So manufacturers have to improve the size of their fuel lines and increase the power of the ignition system to work on dirty and hard to burn fuels. An international model is definitely worth the slight price increase.

5 Coleman Fuel Substitutes

To make this list I considered the price, availability, ease of use, maintenance, and effect on your stove/lantern. Some products that work great initially will eventually clog/damage fuel lines and eat away at the stove.

Just because a fuel works in the short term doesn’t mean it won’t eventually damage the stove. For long term reliability of your camping stove you should always use white gas (Naptha) or Coleman Fuel.

When you’re in a bind some of the dirtier fuels are great alternatives, but they will damage your stove. Just clean the stove regularly and occasionally check/replace the fuel line.

1) White Gas (aka Naphtha): The Closest Substitute

White gas (aka Naptha) is by far the best alternative to Coleman Fuel. In the United States, it’s the generic name for Coleman Fuel without some of the additives. Overseas the products are usually exactly the same. Here are the differences between Coleman Fuel and White Gas.

It’s the purest form of gasoline that you can easily buy. It burns hot/clean regardless of the weather and lasts for a very long time. You won’t have to worry about the fuel gunking up your stove or the occasional rough start.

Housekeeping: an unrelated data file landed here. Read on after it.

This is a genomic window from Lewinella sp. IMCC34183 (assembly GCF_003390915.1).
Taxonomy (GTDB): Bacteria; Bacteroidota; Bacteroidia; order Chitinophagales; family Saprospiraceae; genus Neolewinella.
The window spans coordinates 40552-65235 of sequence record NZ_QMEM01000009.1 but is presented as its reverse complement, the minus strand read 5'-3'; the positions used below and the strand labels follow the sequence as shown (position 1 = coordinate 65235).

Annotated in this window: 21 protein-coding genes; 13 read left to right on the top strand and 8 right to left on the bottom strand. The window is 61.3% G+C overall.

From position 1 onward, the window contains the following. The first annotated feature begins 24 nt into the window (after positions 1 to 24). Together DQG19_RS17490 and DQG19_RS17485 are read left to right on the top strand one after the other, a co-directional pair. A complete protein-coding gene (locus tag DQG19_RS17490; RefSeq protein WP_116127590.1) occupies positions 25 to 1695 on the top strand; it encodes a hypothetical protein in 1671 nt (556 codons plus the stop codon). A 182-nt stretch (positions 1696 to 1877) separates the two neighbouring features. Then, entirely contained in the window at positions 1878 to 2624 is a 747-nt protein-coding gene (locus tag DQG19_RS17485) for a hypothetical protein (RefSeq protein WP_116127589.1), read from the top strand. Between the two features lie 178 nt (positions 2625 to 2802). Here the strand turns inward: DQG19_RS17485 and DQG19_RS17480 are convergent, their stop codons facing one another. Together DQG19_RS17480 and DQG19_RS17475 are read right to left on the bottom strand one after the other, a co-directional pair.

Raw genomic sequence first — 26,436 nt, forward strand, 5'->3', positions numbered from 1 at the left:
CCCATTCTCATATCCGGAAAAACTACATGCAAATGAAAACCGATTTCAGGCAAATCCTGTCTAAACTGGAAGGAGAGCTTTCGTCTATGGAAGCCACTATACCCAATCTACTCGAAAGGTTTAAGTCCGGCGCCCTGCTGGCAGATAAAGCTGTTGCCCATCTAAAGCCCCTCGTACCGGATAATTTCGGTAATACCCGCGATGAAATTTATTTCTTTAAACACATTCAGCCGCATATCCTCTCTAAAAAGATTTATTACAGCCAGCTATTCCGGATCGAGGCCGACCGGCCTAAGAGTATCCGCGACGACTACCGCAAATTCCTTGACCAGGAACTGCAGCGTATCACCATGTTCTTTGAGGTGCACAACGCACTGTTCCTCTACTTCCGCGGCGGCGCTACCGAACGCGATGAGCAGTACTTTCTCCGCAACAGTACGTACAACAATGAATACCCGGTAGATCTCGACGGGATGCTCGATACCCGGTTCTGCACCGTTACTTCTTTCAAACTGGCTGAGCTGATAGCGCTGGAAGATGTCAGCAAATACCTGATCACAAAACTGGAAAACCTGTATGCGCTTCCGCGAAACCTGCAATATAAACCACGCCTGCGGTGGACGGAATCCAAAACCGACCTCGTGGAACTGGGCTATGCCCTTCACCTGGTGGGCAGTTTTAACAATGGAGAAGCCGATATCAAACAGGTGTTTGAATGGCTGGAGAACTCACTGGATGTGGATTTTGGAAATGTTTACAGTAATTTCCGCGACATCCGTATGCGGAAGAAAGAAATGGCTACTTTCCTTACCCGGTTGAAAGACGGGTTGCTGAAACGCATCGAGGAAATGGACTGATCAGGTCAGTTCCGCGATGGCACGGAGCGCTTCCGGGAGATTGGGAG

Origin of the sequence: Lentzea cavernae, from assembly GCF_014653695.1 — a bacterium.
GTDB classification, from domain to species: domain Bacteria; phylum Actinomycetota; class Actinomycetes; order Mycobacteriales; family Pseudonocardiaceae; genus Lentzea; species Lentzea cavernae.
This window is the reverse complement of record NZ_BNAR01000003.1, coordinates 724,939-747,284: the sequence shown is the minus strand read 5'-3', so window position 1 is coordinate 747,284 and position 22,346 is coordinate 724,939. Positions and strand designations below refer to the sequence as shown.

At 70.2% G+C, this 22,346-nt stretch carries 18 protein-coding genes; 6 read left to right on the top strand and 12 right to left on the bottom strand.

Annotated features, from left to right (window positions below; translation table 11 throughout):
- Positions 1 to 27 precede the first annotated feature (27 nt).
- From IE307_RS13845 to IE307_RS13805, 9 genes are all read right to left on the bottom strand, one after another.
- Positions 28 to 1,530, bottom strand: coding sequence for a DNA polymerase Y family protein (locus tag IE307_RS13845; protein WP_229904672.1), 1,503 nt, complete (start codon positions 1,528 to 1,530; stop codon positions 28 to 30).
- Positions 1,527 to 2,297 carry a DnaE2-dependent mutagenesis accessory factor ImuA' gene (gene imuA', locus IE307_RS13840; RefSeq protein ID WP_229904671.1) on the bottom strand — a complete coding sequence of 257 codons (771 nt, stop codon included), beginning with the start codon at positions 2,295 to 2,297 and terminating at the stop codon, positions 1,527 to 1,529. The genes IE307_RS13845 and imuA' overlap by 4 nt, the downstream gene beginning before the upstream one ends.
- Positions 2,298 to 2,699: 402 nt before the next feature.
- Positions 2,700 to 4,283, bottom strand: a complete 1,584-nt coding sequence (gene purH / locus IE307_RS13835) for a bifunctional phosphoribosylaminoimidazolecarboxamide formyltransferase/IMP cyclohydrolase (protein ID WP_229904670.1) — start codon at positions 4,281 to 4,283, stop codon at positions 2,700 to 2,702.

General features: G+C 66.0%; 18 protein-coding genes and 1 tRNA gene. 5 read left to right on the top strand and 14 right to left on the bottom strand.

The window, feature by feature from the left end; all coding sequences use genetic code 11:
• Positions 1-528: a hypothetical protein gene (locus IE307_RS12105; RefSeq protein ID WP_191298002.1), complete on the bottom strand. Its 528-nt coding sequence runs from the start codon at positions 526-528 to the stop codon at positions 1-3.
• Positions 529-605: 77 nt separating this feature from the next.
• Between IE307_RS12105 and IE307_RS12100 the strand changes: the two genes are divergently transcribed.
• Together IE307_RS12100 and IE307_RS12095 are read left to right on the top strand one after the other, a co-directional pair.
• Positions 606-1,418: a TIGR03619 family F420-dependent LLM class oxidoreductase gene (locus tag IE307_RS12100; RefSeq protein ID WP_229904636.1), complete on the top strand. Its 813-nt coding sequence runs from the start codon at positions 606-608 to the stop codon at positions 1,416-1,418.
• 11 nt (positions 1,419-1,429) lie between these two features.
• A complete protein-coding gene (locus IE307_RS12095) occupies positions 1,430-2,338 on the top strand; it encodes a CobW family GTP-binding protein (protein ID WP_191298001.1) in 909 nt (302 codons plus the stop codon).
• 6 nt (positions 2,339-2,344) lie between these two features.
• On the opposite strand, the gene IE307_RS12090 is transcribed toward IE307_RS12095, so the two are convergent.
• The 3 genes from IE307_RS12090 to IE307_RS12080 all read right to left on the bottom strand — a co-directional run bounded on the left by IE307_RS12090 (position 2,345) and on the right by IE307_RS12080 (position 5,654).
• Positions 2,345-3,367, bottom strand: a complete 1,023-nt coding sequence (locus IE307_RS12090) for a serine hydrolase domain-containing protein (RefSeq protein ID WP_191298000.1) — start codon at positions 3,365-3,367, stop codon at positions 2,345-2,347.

Priced at about $8 per gallon vs $12 (for Coleman Fuel) it’s just a cheaper maintenance-free alternative to the name-brand. The only real difference is Coleman puts anti-corrosion and stabilizers in their fuel.

These additives are great in theory, but not worth the added price. With that being said, I carry 2-3 small 32oz bottles of Coleman fuel in the trunk of my car just in case.

It’s hard to judge how much fuel you will need on longer trips. I’d much rather store a few small bottles in the trunk of my car just in case I need them. Remember that you won’t be able to pick up white gas at your local gas station. You will have to fill your stove up with regular gasoline which works, but damages the stove.

You could go with a bigger bottle, but the shelf life of white gas drops from 10 years to less than 1 once opened. I just kept ending up with half-filled gallons that weren’t large enough to take, but I couldn’t throw out.